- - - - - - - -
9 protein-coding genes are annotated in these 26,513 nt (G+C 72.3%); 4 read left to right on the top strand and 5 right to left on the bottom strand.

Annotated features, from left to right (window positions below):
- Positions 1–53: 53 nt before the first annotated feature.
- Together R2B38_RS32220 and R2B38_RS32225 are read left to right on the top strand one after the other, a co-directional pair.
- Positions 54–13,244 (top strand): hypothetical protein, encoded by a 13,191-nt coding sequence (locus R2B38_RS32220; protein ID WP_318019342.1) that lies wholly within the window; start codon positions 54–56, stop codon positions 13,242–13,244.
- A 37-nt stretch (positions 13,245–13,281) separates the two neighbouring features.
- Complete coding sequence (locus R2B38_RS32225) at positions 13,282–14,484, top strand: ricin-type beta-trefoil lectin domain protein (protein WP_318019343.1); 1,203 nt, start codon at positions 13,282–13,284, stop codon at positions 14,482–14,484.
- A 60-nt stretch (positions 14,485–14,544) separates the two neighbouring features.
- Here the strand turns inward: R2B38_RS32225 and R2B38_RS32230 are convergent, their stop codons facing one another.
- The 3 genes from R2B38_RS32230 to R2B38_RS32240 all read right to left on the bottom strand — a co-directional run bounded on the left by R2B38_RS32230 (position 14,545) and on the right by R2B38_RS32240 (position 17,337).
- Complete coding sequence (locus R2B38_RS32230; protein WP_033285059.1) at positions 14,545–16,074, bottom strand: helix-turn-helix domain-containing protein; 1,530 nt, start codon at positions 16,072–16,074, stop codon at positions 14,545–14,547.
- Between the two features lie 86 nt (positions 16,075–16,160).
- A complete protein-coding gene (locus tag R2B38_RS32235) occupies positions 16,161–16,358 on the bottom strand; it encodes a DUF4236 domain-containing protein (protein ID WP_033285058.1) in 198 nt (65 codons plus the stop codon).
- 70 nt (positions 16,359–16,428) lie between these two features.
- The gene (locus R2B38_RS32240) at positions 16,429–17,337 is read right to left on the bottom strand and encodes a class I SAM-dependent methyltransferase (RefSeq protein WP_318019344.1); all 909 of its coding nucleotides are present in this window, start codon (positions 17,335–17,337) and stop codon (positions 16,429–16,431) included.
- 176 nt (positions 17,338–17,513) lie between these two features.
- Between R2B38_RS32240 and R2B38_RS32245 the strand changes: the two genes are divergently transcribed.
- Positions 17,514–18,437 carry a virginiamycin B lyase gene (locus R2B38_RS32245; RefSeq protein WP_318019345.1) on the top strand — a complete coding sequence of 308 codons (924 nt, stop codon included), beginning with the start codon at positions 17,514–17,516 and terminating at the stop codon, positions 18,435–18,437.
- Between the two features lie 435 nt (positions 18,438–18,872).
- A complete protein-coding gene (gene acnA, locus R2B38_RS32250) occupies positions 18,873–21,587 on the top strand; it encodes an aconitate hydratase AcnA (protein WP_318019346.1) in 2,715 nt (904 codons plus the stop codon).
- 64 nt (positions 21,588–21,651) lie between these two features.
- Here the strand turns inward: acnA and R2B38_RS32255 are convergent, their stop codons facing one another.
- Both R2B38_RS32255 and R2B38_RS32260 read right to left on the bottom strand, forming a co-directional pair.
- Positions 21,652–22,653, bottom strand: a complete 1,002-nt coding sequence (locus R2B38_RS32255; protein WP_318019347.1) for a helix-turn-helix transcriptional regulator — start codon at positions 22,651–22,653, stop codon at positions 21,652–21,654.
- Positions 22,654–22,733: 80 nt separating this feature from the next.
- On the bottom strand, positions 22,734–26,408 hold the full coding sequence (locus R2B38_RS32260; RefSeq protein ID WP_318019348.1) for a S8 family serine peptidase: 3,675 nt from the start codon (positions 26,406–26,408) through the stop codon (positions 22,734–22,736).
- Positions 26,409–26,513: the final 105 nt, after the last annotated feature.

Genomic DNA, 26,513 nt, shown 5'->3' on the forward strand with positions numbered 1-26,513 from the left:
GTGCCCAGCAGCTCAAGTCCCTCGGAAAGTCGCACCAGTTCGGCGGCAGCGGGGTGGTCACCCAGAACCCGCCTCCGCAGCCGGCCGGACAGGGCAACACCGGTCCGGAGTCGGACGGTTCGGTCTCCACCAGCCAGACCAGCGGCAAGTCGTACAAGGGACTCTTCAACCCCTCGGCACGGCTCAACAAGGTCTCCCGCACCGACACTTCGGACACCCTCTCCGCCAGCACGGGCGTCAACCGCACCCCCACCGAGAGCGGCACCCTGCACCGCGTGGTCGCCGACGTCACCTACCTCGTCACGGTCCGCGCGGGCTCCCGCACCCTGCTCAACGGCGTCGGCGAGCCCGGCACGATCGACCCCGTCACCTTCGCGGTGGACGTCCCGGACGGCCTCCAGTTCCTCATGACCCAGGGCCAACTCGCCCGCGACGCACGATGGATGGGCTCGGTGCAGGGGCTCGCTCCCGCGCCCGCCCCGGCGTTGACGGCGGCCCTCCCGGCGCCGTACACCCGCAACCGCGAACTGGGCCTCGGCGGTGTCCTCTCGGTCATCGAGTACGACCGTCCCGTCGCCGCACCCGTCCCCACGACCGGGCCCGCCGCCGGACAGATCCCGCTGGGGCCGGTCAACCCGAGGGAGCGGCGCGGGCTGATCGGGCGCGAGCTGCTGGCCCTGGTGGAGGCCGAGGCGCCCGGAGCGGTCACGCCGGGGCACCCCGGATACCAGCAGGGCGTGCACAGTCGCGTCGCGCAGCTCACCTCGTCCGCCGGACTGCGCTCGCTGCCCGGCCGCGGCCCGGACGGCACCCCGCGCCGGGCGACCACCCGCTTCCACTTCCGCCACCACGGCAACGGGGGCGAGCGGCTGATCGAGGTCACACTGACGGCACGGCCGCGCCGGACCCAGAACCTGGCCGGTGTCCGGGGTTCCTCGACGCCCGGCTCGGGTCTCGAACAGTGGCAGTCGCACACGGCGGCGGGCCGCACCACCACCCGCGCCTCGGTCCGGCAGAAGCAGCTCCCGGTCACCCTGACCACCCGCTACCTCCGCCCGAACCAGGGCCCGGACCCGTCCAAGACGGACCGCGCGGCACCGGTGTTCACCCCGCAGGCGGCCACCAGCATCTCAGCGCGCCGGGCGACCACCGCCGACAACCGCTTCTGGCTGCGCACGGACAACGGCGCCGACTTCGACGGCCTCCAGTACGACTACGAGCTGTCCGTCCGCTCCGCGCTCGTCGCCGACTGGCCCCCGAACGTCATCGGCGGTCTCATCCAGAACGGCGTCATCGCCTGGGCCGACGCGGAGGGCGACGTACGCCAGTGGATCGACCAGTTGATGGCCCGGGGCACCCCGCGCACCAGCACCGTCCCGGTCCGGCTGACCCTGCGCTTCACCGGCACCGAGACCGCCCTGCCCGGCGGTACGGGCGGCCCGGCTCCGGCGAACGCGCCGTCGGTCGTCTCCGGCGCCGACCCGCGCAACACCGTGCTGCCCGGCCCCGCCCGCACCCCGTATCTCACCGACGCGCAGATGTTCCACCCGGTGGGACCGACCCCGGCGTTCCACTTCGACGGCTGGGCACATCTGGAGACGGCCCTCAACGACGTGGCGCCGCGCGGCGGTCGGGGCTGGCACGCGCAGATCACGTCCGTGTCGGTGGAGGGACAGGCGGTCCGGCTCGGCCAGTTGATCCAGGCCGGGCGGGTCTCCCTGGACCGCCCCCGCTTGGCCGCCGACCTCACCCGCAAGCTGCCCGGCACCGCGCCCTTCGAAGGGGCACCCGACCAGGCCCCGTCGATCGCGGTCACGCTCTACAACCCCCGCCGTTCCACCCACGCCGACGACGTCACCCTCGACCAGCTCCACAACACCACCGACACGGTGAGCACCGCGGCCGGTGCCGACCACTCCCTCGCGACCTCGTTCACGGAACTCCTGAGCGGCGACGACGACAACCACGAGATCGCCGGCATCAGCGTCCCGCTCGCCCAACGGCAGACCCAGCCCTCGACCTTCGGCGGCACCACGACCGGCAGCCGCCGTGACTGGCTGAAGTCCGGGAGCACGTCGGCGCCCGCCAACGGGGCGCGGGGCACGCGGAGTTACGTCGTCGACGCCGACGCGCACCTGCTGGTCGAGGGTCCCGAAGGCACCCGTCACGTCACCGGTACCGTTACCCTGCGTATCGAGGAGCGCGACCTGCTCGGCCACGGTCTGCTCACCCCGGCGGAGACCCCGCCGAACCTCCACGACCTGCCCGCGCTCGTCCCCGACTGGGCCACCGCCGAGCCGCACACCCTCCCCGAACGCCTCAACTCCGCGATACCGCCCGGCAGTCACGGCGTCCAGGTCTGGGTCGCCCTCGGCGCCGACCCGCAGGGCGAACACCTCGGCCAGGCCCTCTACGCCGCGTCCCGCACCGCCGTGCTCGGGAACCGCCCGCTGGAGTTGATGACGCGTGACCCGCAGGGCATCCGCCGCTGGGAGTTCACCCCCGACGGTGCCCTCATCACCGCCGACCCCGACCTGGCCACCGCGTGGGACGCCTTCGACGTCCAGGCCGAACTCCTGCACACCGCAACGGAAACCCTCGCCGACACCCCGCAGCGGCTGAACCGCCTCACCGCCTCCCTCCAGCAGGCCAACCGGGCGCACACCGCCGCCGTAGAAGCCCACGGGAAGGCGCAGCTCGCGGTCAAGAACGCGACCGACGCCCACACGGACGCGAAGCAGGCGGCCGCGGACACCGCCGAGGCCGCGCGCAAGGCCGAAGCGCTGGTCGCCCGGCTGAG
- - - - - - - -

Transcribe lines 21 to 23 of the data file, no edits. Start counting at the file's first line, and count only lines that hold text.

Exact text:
- 64 nt (positions 21,588–21,651) lie between these two features.
- Here the strand turns inward: acnA and R2B38_RS32255 are convergent, their stop codons facing one another.
- Both R2B38_RS32255 and R2B38_RS32260 read right to left on the bottom strand, forming a co-directional pair.